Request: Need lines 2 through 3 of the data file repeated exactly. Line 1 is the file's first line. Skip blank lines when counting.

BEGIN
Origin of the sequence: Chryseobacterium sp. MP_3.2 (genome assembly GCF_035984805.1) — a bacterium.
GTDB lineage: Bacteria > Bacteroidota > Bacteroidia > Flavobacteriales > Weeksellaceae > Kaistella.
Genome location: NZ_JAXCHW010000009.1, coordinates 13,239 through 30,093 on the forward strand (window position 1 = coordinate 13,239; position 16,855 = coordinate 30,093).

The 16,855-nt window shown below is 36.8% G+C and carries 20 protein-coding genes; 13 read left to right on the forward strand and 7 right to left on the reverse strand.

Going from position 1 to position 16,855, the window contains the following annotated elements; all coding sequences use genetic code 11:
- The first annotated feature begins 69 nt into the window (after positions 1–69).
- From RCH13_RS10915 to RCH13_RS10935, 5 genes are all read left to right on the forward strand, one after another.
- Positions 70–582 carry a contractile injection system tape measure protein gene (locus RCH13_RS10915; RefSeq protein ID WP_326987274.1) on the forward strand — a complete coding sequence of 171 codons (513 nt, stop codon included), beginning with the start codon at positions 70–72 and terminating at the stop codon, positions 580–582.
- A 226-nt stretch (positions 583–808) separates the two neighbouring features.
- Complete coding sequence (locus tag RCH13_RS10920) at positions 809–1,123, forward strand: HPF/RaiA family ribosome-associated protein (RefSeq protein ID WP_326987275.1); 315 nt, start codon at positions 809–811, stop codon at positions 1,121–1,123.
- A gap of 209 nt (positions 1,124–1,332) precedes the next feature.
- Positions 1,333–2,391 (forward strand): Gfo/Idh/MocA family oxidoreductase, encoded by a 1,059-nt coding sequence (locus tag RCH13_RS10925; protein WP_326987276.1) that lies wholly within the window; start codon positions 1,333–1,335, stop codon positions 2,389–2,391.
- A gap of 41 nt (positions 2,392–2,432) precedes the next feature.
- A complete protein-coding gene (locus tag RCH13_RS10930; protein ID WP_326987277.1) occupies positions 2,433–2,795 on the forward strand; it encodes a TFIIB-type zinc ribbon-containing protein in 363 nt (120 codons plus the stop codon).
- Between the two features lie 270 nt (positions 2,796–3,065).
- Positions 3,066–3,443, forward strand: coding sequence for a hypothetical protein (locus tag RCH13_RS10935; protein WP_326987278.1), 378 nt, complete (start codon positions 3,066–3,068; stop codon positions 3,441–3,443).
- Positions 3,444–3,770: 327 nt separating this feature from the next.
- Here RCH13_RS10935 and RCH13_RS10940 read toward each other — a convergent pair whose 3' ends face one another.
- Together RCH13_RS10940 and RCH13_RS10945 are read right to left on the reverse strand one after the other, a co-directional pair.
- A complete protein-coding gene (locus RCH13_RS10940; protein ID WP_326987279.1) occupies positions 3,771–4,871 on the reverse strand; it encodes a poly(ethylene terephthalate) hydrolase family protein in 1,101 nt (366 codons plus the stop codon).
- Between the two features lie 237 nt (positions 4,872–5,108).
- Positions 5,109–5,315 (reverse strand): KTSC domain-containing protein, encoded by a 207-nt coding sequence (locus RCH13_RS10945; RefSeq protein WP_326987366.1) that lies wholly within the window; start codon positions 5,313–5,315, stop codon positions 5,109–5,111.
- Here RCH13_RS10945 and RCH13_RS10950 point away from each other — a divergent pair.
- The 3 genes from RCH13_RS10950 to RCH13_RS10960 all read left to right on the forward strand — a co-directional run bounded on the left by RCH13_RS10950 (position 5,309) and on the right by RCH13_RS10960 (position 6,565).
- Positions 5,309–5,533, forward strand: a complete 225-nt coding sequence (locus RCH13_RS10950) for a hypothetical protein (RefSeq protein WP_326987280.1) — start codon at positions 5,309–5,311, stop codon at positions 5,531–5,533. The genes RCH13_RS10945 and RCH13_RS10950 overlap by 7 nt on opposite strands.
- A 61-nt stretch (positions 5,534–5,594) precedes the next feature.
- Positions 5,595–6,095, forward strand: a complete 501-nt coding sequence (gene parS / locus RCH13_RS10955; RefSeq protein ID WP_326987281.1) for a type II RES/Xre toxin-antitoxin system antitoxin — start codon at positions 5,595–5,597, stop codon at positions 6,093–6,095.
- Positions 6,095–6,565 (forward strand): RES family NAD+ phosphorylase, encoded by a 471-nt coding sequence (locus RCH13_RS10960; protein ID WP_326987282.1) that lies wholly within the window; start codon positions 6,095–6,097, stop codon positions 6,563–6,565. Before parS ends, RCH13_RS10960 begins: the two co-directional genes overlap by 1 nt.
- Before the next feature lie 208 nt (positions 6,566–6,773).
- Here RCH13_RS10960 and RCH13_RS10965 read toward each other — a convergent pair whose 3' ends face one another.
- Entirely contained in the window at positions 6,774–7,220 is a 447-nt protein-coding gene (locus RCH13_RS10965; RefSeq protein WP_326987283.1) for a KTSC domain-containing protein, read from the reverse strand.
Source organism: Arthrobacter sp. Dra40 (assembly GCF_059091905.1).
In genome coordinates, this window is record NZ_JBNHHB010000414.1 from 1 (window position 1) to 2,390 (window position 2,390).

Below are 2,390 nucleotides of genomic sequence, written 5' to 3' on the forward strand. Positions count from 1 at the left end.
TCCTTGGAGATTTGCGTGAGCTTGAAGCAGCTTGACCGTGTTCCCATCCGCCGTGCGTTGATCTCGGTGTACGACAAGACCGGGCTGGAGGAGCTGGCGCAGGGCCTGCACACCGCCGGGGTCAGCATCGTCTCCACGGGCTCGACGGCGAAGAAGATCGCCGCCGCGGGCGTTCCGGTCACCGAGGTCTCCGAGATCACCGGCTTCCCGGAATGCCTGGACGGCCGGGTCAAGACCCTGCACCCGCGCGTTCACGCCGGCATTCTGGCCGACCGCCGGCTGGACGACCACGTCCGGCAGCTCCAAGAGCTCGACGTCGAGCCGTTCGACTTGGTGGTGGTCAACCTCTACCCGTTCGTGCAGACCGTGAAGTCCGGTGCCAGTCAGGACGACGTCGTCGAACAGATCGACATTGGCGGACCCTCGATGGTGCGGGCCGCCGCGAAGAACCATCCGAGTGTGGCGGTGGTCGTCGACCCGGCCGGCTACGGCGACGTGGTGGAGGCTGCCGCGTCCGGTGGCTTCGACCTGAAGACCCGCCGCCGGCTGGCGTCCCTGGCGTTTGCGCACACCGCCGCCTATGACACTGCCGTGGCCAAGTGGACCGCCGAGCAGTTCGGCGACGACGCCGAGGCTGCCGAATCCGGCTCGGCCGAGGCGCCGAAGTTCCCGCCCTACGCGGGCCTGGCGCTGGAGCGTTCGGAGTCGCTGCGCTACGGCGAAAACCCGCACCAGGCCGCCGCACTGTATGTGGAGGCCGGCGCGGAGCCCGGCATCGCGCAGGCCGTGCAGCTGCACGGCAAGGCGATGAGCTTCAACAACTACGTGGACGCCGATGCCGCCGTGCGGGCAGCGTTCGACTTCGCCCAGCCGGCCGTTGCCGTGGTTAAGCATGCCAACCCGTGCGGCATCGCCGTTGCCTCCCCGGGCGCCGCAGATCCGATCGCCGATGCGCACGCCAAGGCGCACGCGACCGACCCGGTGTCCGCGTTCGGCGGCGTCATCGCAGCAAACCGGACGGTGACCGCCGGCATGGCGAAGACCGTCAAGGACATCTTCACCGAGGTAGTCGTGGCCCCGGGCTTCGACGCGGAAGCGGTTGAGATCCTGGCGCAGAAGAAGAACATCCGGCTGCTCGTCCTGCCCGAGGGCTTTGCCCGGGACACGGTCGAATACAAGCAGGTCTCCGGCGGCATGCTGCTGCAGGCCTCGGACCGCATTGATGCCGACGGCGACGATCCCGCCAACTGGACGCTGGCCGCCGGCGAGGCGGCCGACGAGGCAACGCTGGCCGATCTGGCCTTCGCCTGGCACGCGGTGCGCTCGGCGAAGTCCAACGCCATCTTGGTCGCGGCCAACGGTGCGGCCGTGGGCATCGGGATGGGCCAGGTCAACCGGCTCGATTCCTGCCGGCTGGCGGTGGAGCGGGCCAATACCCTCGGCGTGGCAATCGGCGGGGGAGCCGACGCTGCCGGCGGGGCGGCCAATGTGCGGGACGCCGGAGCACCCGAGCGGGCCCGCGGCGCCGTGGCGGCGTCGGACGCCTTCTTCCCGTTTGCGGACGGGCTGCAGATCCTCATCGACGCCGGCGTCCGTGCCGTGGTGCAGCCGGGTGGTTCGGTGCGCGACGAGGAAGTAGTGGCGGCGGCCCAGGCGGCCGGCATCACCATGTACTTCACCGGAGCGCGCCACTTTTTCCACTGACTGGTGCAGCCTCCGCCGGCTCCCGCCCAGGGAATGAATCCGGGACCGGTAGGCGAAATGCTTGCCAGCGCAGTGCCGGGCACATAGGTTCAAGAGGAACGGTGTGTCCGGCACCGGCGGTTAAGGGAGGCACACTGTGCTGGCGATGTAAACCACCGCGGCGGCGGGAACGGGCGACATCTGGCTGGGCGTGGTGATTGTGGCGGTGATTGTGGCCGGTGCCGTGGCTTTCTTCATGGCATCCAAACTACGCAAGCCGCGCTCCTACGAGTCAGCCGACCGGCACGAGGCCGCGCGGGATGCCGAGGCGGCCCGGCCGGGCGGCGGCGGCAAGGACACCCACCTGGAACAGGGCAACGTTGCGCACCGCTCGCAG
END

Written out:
GTDB lineage: Bacteria > Bacteroidota > Bacteroidia > Flavobacteriales > Weeksellaceae > Kaistella.
Genome location: NZ_JAXCHW010000009.1, coordinates 13,239 through 30,093 on the forward strand (window position 1 = coordinate 13,239; position 16,855 = coordinate 30,093).